Stupid question I'm sure: Brass

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Whiskey Merchant
Nice Locomotives. I'm not really into brass locomotives, but do have a few. One is a Z-5 Yellowstone which I custom painted over 20 years ago. As a kid, I had the opportunity to have ridden in the cab of these monsters as they were performing their last duties as helpers over Bozeman pass out of Livingston, MT. Needless to say, when I saw it, in brass, I had to have brass gives you the ability to have a very accurate model of a locomotive that normally may not be modeled, just like the ones pictured above. Steam engines especially varies from railroad to railroad depending on the needs of the particular locomotive. You could put five mikes or consolidations next to each other from different railroads and they can look completely different from each other.

In the picture below are a couple of consolidations. 184 is a PFM brass locomotive and 189 is a Bachmann Spectrum locomotive. I have had the PFM for over 20 years and it is one fantastic running locomotive. When I picked it up, I wasn't really looking for a brass locomotive, but another modeler was a bit hard up for cash and made me an offer I couldn't refuse. ($125) I didn't want brass, but i did want a consolidation as my freelance railroad only runs smaller locomotives, from a mike to a prairie and back then the selection and running qualities of available steam locomotives weren't the best. The picture isn't the best, but I'm sure that you can see the better detain on 184 compared to 189, which really isn't bad for a plastic locomotive.

Thare are also people who just collect brass and many of these locomotives may never have their wheels touch a track. Years ago I custom painted a number of brass locomotives, Milwaukee Road electric locomotives. He had a basement full of O scale brass all sitting in boxes and he didn't have any track of layout of any kind. He just liked brass locomotives. Some of his custom painted Milwaukee Road locomotives are now on display at the museum in the old Northern Pacific depot in Livingston, MT.

Iron Horseman

Well-Known Member
Yeah I supposed, but what detail you gain you loose in realism. I've never seen a brass locomotive before. I guess I just don't get it.
That is like saying I've never seen a plastic or die cast locomotive before. Making a model locomotive out of iron and steel is possible but also difficult so why make things harder than they have to be? It is just a model.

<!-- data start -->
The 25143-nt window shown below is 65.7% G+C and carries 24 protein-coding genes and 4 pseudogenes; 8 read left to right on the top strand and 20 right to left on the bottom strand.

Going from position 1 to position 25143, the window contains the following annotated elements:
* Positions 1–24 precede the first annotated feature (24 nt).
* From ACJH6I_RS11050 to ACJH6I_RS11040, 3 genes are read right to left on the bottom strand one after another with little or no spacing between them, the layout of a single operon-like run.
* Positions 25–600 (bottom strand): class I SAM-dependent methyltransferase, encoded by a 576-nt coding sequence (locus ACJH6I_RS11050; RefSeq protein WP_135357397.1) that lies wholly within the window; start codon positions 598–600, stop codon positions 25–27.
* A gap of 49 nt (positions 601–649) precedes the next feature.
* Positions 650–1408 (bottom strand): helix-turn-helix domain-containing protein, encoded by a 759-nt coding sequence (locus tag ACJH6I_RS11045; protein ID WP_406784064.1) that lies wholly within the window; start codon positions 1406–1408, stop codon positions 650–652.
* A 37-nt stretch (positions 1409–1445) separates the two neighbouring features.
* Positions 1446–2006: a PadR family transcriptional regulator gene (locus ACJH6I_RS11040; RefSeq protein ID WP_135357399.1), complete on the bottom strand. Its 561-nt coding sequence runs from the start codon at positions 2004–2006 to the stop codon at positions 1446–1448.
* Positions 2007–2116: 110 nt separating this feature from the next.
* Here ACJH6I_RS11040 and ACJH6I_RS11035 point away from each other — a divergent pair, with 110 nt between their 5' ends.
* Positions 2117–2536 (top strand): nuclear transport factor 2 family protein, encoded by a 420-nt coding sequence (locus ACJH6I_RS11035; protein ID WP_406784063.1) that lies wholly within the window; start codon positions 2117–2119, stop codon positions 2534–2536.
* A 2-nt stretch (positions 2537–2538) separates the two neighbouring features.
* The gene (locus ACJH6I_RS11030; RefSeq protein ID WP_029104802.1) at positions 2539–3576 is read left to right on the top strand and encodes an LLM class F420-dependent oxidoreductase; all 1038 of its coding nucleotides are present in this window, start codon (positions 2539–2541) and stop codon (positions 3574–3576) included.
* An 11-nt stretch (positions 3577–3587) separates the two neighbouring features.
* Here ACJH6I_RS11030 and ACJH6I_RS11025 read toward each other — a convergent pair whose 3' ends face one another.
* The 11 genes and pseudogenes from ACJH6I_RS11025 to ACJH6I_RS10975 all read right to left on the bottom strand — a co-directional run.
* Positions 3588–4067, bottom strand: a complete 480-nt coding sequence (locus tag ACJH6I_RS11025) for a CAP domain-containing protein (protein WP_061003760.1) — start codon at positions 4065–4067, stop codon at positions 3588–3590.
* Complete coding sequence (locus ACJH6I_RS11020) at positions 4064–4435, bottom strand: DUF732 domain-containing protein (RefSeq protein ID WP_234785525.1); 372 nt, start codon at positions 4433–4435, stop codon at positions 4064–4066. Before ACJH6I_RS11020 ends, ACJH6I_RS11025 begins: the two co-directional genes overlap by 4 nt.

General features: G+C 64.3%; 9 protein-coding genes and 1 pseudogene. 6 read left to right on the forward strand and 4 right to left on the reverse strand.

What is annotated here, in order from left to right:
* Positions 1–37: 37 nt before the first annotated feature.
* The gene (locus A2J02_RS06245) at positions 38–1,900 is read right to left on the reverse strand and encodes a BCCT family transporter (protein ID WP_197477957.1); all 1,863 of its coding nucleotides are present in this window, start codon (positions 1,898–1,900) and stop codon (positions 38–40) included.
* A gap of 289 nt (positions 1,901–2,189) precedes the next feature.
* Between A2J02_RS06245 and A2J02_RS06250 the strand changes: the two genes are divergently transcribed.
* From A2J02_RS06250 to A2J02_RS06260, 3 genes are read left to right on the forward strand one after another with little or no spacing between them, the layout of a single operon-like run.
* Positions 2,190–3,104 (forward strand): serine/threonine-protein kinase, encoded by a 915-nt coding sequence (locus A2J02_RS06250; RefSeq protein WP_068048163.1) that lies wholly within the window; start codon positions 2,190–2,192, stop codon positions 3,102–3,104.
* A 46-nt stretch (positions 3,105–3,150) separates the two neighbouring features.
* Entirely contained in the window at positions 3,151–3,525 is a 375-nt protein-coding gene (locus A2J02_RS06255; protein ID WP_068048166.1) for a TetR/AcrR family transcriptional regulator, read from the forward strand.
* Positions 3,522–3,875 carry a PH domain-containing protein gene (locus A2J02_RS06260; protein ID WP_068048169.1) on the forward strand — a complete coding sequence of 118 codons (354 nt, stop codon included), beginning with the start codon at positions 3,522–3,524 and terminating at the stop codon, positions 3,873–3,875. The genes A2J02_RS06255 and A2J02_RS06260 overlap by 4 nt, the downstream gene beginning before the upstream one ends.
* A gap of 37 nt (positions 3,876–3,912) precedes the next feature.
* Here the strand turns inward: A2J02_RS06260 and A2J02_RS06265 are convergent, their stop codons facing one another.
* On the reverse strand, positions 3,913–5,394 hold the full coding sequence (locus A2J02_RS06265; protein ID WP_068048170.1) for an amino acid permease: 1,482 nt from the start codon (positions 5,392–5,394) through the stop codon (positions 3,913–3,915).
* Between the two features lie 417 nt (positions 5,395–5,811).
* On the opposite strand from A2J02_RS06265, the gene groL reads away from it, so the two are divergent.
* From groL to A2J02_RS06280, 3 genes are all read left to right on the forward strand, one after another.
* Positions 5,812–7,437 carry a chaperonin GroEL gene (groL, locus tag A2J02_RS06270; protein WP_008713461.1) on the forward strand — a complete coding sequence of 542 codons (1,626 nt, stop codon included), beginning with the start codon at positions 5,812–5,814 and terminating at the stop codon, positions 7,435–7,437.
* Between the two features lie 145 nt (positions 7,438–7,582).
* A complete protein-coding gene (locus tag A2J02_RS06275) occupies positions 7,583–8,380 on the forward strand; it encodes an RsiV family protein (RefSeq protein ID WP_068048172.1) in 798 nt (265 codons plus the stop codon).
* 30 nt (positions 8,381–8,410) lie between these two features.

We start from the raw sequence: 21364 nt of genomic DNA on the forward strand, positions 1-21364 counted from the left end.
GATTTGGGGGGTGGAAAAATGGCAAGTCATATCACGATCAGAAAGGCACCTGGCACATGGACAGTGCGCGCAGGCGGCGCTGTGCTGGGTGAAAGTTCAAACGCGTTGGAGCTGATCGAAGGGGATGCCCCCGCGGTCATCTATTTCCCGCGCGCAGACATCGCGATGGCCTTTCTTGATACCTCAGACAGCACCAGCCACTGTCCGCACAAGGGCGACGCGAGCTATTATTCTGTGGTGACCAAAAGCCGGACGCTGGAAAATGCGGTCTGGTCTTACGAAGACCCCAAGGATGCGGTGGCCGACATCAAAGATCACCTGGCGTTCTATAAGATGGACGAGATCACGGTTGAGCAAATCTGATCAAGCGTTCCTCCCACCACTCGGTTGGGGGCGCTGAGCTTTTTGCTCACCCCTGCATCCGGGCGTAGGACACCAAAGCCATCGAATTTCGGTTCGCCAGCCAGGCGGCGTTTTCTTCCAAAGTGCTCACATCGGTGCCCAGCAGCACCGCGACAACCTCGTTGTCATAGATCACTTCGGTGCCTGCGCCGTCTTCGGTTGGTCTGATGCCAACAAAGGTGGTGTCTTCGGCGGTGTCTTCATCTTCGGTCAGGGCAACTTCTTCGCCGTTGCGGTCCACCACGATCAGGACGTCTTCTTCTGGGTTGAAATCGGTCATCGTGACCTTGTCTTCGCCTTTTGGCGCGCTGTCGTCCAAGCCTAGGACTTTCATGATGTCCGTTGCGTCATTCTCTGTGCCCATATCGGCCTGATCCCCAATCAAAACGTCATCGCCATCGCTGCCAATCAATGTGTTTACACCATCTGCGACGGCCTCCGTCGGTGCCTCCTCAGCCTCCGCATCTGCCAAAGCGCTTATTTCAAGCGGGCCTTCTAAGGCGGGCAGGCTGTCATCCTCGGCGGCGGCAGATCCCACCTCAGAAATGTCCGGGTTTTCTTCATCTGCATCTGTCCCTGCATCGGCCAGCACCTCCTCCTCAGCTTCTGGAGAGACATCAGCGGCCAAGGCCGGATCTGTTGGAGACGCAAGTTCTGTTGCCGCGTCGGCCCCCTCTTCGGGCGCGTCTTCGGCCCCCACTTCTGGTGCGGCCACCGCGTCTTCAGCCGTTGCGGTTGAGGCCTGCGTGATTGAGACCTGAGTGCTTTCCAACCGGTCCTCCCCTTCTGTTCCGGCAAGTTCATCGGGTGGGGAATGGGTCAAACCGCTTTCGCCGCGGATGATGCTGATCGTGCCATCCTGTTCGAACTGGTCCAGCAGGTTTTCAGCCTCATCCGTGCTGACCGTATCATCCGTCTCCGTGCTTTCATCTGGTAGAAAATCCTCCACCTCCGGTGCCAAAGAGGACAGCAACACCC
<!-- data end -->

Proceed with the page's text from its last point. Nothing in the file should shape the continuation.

To the bigger topic. In the old days when plastic models began getting more and more detailed and better running the older brass models started looking shabby. I sold most all of mine. But the technology in brass has advanced too. I've started purchasing brass models again. I really like my newest Z6 (Sunset). Not as good of detail as a W&R model but for the $1000 difference I can live with it.
I own a NJ brass class ep2 bi polar electric painted in the milwaukee road. I'm guessing it's an 80s model and has a horrible drivetrain. Detail is nice but the drive is junk pretty much.


Well-Known Member
Northwest Shortline has replacement components. You can also try the brass list over on Yahoo for advice on re-powering.

There were four runs of those from 1973-1983, all built by Kumata. It can be made to run well.


Well-Known Member
One of the nicest things about brass, particularly steam, is their simplicity. They are easy to get into and simple to maintain. I would not trade any of my older brass models for the newer plastic steamers that are coming out. There are no spare parts anymore, and the level of complexity is way above where it needs to be. Older models can be brought up to current standards by adding or replacing details. Pricing levels for 1970's-1990's brass and current plastic are not very far apart.


Whiskey Merchant
I'll agree with you Alan. I don't have a lot of brass. I am not a collector, but the majority of the brass I have are for certain railroads that do not have certain locomotives available. I haven't bought any brass in years, but the older ones I do have are excellent running locomotives.

I had custom painted some O scale brass for a local collector, electrics for the Milwaukee Road. Then I got my Z-5 Yellowstone I wanted to paint for the Northern Pacific. I was a bit gun shy at first about disassembling it for painting, but it ended up being a fairly easy job and cam out great.

Pulling power is also good on all of my brass locomotives. Steam locomotives usually won't pull as good as diesels, but I can't complain about the performance of the ones I have. A Bachmann Spectrum consolidation is a very good performing little locomotive, but my brass consolidation can handle 2 to 3 more cars on a 2 percent grade.

Years ago I used to help out the Great Falls Model Railroad club during their open house during state fair. Their layout is in the Public School building on the fair grounds and their rent for the year is to have trains running during fair. Can't beat that. I brought the Z-5 one year and had over 100 cars behind it and it didn't even break a sweat. We would had added more but ran out of freight cars because all of the members weren't there yet.